In some other cases the interaction must be taken into account to describe the system, but it is small enough to be treated approximately. This would be the case of dilute atomic gases and Bose-Einstein Condensation, where a Mean Field Theory can describe appropriately most of the observable effects [Pit03].
However in most of the cases these interactions are strong enough to establish certain correlations between the particles that are responsible of novel phenomena such as Magnetism, High Temperature Superconductivity, Quantum Phase Transitions, Fractional Quantum Hall effect, etc to name just a few [Aue94]. Strongly Correlated Systems is one of the major research areas in contemporary condensed-matter physics. However these high correlations are extremely difficult to deal with by theoretical means.
These correlations are profoundly related to the concept of Quantum Entanglement, which has turned out to be the central resource in quantum information processing responsible of phenomena like Quantum Teleportation, Superdense Coding, etc. The Quantum Information community has made an enormous effort to understand multiparticle entanglement , and as Preskill points out in [Pre00] we can benefit from the tools developed in order to get a better grasp of Strongly Correlated phenomena.
On the other hand the experimental realization of a device capable of outperforming classical computers (i.e. a quantum computer), sometimes relies on strongly correlated systems such as the Mott Insulating phase in an optical lattice, spin chains as quantum channels, etc.
The understanding of these systems is sometimes hindered by the inefficiency of numerical simulations in classical computers. A future solution shall be the use of a Universal Quantum Simulator (see section on Quantum simulation). However its experimental realization requires previous understanding of the particular system that may implement it.
It seems that we have come to a dead end; nevertheless we may use the tools developed by the Strongly Correlated community in order to find a way out. The key fact that prevents an efficient simulation of strongly correlated many-body systems is the huge number of degrees of freedom that must be treated. Using renormalization group techniques, we can get rid of the irrelevant degrees of freedom which are not responsible for the phenomena studied. In this case, we may get rid of high energy variables, since we are interested in low temperature physics. A numerical scheme capable of performing this renormalization preserving the strong correlations in the system was developed by Steven R. White [Whi92], and dubbed the Density Matrix Renormalization Group (DMRG).
One of the research interests in GICC is to investigate Strongly Correlated systems using the theoretical framework of Quantum Information science, as well as numerical techniques for classical computers based on the DMRG scheme.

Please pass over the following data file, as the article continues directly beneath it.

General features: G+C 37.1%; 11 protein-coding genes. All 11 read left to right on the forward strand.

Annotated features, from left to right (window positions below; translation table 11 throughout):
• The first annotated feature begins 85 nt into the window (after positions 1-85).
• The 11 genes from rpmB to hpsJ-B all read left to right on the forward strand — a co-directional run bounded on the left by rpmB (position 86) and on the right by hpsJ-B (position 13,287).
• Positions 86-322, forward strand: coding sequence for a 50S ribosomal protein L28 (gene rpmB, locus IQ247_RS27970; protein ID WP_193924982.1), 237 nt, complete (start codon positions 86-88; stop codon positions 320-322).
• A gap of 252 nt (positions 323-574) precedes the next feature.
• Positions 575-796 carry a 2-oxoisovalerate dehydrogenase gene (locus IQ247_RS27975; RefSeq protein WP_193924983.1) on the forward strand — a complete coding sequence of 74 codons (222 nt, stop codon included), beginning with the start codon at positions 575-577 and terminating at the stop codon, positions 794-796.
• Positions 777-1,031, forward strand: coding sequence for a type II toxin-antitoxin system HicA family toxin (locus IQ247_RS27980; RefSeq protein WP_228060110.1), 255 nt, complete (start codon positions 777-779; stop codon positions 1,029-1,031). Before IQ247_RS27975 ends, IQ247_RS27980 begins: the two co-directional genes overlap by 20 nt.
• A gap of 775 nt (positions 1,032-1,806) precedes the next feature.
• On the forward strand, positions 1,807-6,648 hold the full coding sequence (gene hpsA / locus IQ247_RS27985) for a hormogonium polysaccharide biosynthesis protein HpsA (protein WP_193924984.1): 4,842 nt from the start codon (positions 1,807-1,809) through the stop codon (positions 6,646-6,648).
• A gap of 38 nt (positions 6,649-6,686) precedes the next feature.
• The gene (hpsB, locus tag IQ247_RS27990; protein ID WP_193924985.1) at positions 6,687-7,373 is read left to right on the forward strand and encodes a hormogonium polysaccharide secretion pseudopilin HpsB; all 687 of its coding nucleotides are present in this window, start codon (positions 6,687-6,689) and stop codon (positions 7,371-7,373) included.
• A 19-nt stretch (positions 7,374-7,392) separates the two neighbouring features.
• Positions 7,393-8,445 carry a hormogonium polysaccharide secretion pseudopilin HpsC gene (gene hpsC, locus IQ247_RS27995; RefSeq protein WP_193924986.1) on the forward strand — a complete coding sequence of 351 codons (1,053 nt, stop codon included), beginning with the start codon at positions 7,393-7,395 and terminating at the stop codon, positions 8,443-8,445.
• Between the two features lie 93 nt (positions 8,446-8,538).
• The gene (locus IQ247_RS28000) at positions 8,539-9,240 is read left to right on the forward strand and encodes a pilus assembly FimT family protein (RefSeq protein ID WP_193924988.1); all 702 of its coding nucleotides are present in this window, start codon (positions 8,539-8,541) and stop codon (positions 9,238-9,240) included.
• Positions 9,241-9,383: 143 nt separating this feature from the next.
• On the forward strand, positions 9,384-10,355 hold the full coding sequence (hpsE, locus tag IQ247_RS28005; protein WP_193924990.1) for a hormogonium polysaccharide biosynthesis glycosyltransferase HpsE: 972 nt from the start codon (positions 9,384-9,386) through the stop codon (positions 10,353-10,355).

[Pit03] L.P. Pitaevskii, S. Stringari, " Bose-Einstein Condensation", Clarendon Press, Oxford, 2003.
[Aue94] A.Auerbach. "Interacting electrons and Magnetism", Springer, New York (1994)
[Pre00] J. Preskill. "Quantum information and physics: Some future directions". J. Mod. Opt., 47:127-137, 2000.
[Whi92] S.R.White,"Density Matrix ormulation for Quantum Renormalization Groups", Phys.Rev.Lett 69, 2863 , 1992.
Popp, M.; Verstraete, F.; Martin-Delgado, M. A.; Cirac, I., Applied Physics B, Volume 82, Issue 2, pp.225-235, (2006) [1]
M. Popp, J. J. García-Ripoll, K. G. H. Vollbrecht, J. I. Cirac, Phys. Rev. A 74, 013622 (2006) [2]
M. Popp, F. Verstraete, M. A. Martin-Delgado, J. I. Cirac, Phys. Rev. A 71, 042306 (2005) [3]
M.A. Martin-Delgado, J. Rodriguez-Laguna, G. Sierra, Phys. Rev. B 72, 104435 (2005) [4]
F. Verstraete, M.A. Martin-Delgado, J.I. Cirac, Phys. Rev. Lett. 92, 087201 (2004) [5]
F. Verstraete, J. J. García-Ripoll, J. I. Cirac , Phys. Rev. Lett. 93, 207204 (2004) [6]
J. J. García-Ripoll, C. Kollath, U. Schollwoeck, P. Zoller, J. von Delft, and J. I. Cirac, Optics Express 12, 42 (2004) [7]
M.A. Martin-Delgado, M. Navascues, Eur.Phys.J. D27 (2003) 169-180[8]
A. Rodriguez, V.A. Malyshev, G. Sierra, M.A. Martin-Delgado, J. Rodriguez-Laguna, F. Dominguez-Adame, Phys. Rev. Lett. 90, 2, 027404 (1-4) (2003) [9]
M.A. Martin-Delgado, J. Rodriguez-Laguna, G. Sierra, Phys. Rev. B 65, 155116 (2002) [10]
A. Langari, M. A. Martin-Delgado, P. Thalmeier, Phys. Rev. B 63, 144420 (2001) [11]
A. Langari, M.A. Martin-Delgado, Phys. Rev. B 63, 054432 (2001).
M.A. Martin-Delgado, M. Roncaglia, G. Sierra, Phys. Rev. B 64, 075117 (2001).
M.A. Martin-Delgado, J. Rodriguez-Laguna, G. Sierra, Nuc. Phys. B 601, 569-590 (2001) [12]
M. A. Martin-Delgado, G. Sierra, S. Pleutin, E. Jeckelmann, Phys. Rev. B61, 1841, (2000) [13]
M.A. Martin-Delgado, G. Sierra and R.M. Noack, J. of Phys. A: Math. and Gen. 32, 6079 (1999) [14]
J. M. Roman, G. Sierra, J. Dukelsky, M. A. Martin-Delgado, J. Phys. A : Math. Gen. 31, 9729-9759 (1998) [15]
J. Dukelsky, M. A. Martin-Delgado, T. Nishino, G. Sierra, Europhysics Lett. 43 457, (1998) [16]